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Ravindra Jadeja - Test Specialist, Not By Choice

With less than a year to go for the World Cup 2019, Jadeja wants to change that.

Karthik Lakshmanan |Cricketnext |September 8, 2018, 6:59 PM IST
Ravindra Jadeja - Test Specialist, Not By Choice

The choice between being an all-format player or a single-format specialist is a tough one for plenty of cricketers. Some pick one over the other, while others do everything they can to be suitable for every format of the game.

A tougher situation is when you're consigned to one format, not by choice. Ravindra Jadeja finds himself in such a situation. In fact, it's slightly tougher given he is nearly consigned to playing only Test cricket within Asia, and not the first option outside the subcontinent.

Jadeja was left out of the Indian side for the first four Tests in England, by when the series was lost. He finally got an opportunity in the dead-rubber final Test, and that too by force given R Ashwin was out with an injury. Finally in, he made a mark immediately, picking up two wickets - of Keaton Jennings and Ben Stokes - on the first day. He then dismissed Stuart Broad and Jos Buttler on the second day to return 4 for 79 in 30 overs in the England first innings.

Jadeja showed typical accuracy, bowling tight lines and leaving the rest to the pitch and batsman. It was a decent comeback to international cricket considering his only other Test this year was against Afghanistan in June. Now that he got the opportunity after a break, Jadeja made his intentions of playing all formats clear.

"For me the biggest thing is that I am playing for India and maybe some day if I do well, I will be back playing all three formats of the game soon enough," he said after the end of Day 1. "But my aim is to convert any opportunity I get into performance."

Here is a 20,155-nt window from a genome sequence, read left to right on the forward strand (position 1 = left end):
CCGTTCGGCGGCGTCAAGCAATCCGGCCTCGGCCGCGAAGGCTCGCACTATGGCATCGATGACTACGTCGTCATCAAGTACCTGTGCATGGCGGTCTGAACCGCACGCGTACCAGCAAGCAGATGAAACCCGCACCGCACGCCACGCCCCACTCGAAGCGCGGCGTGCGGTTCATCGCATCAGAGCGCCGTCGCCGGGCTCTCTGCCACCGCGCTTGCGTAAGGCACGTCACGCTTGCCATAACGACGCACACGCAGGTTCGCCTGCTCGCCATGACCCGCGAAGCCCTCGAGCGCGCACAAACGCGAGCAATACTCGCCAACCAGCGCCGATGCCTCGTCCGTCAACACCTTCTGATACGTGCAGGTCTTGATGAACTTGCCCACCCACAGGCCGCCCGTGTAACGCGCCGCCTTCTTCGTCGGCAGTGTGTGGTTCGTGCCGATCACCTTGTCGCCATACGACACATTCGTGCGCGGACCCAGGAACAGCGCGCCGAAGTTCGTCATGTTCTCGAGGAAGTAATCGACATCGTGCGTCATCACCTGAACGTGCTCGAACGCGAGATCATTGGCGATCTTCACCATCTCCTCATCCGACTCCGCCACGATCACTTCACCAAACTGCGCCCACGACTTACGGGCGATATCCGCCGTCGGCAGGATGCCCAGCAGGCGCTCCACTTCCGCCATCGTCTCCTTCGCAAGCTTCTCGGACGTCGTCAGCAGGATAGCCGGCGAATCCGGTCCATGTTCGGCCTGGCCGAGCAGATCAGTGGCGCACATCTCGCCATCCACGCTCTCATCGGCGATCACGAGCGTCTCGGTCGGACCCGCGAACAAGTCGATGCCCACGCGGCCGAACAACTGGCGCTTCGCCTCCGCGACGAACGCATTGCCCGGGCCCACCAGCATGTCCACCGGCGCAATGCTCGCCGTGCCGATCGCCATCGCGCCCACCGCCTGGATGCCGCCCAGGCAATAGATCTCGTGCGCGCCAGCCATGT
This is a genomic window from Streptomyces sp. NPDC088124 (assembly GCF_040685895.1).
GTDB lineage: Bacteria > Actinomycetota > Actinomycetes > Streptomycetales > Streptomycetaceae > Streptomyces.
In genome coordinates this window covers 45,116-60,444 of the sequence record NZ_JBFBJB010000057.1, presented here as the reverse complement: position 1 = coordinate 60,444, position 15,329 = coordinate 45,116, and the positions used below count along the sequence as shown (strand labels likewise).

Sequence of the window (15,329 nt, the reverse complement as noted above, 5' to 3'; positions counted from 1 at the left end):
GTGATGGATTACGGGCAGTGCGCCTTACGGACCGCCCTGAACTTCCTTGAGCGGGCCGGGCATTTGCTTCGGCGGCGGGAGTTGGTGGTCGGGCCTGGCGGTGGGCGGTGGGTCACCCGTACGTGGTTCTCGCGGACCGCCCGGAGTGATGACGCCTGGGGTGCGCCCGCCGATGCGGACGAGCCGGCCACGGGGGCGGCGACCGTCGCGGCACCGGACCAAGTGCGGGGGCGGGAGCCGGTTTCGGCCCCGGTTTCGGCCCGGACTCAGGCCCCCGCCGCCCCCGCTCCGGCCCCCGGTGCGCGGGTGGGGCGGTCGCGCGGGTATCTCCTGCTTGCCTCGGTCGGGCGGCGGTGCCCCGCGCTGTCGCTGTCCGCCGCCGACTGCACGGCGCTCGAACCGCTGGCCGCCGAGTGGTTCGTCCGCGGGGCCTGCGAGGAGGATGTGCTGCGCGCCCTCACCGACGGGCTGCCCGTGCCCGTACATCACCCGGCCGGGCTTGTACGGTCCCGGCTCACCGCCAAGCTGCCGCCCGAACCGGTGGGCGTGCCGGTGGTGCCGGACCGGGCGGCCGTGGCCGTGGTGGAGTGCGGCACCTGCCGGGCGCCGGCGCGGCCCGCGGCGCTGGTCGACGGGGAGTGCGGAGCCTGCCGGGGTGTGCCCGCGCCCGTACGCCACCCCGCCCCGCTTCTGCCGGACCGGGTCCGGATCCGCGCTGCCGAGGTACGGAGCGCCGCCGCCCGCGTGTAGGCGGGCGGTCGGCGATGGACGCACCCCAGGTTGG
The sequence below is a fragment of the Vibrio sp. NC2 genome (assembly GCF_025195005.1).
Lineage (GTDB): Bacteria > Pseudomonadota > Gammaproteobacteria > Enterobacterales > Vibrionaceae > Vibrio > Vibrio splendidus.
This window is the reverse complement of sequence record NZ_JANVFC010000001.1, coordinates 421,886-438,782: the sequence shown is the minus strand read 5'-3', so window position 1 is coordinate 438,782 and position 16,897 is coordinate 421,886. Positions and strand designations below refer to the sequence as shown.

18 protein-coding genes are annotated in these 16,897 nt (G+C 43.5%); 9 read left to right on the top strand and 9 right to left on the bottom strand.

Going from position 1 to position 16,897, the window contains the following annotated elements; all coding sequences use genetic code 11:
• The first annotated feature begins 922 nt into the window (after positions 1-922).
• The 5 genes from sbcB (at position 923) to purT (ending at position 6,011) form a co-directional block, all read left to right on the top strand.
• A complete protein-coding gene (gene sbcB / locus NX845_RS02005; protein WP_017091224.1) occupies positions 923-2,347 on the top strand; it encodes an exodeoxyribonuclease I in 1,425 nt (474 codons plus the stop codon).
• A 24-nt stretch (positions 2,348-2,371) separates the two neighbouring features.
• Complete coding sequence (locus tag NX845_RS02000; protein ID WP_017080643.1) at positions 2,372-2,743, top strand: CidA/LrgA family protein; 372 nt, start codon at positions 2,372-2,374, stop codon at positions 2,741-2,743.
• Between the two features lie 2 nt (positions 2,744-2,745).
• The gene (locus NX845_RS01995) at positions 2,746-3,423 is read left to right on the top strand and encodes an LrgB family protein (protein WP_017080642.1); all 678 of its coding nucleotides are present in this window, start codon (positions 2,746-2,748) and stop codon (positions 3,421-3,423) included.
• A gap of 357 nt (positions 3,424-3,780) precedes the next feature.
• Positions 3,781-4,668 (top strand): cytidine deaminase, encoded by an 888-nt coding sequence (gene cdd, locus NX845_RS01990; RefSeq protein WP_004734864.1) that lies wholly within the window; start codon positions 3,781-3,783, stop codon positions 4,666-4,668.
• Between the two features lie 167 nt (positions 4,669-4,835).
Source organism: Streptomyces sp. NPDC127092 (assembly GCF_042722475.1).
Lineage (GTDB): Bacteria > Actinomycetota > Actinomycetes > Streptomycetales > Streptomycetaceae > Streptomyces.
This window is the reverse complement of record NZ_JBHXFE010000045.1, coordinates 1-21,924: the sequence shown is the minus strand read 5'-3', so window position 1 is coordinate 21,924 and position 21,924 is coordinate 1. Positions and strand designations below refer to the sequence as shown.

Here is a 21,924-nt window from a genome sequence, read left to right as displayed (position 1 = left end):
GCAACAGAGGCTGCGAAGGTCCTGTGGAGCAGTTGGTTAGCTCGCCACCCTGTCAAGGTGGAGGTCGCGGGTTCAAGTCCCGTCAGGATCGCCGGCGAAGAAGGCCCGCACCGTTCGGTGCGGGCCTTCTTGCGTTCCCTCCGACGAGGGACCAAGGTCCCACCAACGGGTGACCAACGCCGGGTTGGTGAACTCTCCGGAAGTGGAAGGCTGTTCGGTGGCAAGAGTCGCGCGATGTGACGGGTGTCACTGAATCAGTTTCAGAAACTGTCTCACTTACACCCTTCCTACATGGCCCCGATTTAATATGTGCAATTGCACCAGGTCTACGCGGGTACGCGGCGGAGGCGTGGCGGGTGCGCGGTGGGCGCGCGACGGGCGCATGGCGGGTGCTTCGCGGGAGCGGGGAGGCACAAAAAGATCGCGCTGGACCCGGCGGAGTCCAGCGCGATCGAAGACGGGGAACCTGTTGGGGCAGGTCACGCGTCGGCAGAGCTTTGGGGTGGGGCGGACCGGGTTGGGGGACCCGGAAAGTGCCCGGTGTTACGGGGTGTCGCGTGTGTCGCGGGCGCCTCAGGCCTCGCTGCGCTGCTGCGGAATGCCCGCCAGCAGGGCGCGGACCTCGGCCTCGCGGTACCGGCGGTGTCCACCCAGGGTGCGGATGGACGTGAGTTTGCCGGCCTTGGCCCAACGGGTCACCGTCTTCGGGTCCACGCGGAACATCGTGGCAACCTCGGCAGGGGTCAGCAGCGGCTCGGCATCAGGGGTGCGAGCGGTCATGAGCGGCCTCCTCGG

Not too long ago, Jadeja was an all format player given his abilities with bat and ball, and his brilliance on the field. However, things changed in the middle of last year with Yuzvendra Chahal and Kuldeep Yadav taking over as India realised the importance of wickets in the middle overs of limited-overs cricket. Jadeja - and Ashwin - were not providing that, and India had to leave them out.

Jadeja last played in Indian blues in July 2017 when India toured West Indies. He hasn't even made it to the side as a third spinner since then, with Axar Patel getting the nod for that spot.

Between January 2016 and his last ODI in July 2017, Jadeja picked up only 11 wickets from 14 matches. In comparison, Kuldeep has 48 wickets from 23 matches since his debut in June 2017. The story wasn't too different in T20 cricket. Even in the IPL 2018, Jadeja played all 16 matches but bowled only in 14 of those picking up only 11 wickets.

"When you are playing just one format it is very tough because there is too much gap between matches and the experience (rhythm) you need to play at international level is less," he said. "So you have to keep motivating yourself – whenever I get a chance, like in this game, whatever ability I have, I have to give my best on the field."


Ironically, Jadeja's strengths in Test cricket turned out to be his weakness in white-ball cricket. In Tests, Jadeja was accurate and relentless. In ODIs and T20Is, the same bowling style was predictable. It didn't help that Jadeja didn't have too many variations. He remains perhaps the best Indian fielder, but he's still not done much to move up in the batting order.

With less than a year to go for the World Cup 2019, Jadeja wants to change that.

"Whenever I get an opportunity to play for India, I will give my best in both aspects – batting and bowling. I want to become a trusted member of the team and I can fulfill the all-rounder slot well because I have done it before in the past. It isn't anything new to me. It is a matter of time.

"When you are going through a bad patch, you need to play more and more to regain your old form and touch. So it is possible the more I play international cricket, the better I will perform and will be able to make a comeback in all three formats."

Jadeja is running out of time - he isn't part of the one-day side for the Asia Cup either - and unless something major happens, he very much remains consigned to just Test cricket for now.

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